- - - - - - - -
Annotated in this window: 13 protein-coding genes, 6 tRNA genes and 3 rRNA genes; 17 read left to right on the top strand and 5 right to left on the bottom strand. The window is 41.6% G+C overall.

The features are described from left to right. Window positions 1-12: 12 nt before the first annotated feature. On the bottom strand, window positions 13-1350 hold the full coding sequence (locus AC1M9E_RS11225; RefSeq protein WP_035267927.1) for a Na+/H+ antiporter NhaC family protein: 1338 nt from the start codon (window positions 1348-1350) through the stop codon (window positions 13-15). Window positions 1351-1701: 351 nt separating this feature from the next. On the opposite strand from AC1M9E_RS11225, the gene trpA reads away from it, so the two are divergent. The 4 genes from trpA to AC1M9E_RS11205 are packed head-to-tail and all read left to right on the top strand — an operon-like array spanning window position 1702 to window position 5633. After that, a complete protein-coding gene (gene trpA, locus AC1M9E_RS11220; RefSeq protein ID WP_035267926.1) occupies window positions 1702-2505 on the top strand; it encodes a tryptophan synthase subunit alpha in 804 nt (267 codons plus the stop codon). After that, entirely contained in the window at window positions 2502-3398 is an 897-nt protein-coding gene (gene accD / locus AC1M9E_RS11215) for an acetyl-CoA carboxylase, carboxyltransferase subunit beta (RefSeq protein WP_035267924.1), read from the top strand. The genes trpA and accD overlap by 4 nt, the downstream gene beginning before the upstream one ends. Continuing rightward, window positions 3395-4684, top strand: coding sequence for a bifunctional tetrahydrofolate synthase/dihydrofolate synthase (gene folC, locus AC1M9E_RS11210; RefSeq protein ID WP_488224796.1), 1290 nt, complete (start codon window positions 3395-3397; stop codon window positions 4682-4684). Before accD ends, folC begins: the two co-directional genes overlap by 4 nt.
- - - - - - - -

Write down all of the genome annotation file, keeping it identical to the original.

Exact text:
Annotated in this window: 13 protein-coding genes, 6 tRNA genes and 3 rRNA genes; 17 read left to right on the top strand and 5 right to left on the bottom strand. The window is 41.6% G+C overall.

The features are described from left to right. Window positions 1-12: 12 nt before the first annotated feature. On the bottom strand, window positions 13-1350 hold the full coding sequence (locus AC1M9E_RS11225; RefSeq protein WP_035267927.1) for a Na+/H+ antiporter NhaC family protein: 1338 nt from the start codon (window positions 1348-1350) through the stop codon (window positions 13-15). Window positions 1351-1701: 351 nt separating this feature from the next. On the opposite strand from AC1M9E_RS11225, the gene trpA reads away from it, so the two are divergent. The 4 genes from trpA to AC1M9E_RS11205 are packed head-to-tail and all read left to right on the top strand — an operon-like array spanning window position 1702 to window position 5633. After that, a complete protein-coding gene (gene trpA, locus AC1M9E_RS11220; RefSeq protein ID WP_035267926.1) occupies window positions 1702-2505 on the top strand; it encodes a tryptophan synthase subunit alpha in 804 nt (267 codons plus the stop codon). After that, entirely contained in the window at window positions 2502-3398 is an 897-nt protein-coding gene (gene accD / locus AC1M9E_RS11215) for an acetyl-CoA carboxylase, carboxyltransferase subunit beta (RefSeq protein WP_035267924.1), read from the top strand. The genes trpA and accD overlap by 4 nt, the downstream gene beginning before the upstream one ends. Continuing rightward, window positions 3395-4684, top strand: coding sequence for a bifunctional tetrahydrofolate synthase/dihydrofolate synthase (gene folC, locus AC1M9E_RS11210; RefSeq protein ID WP_488224796.1), 1290 nt, complete (start codon window positions 3395-3397; stop codon window positions 4682-4684). Before accD ends, folC begins: the two co-directional genes overlap by 4 nt.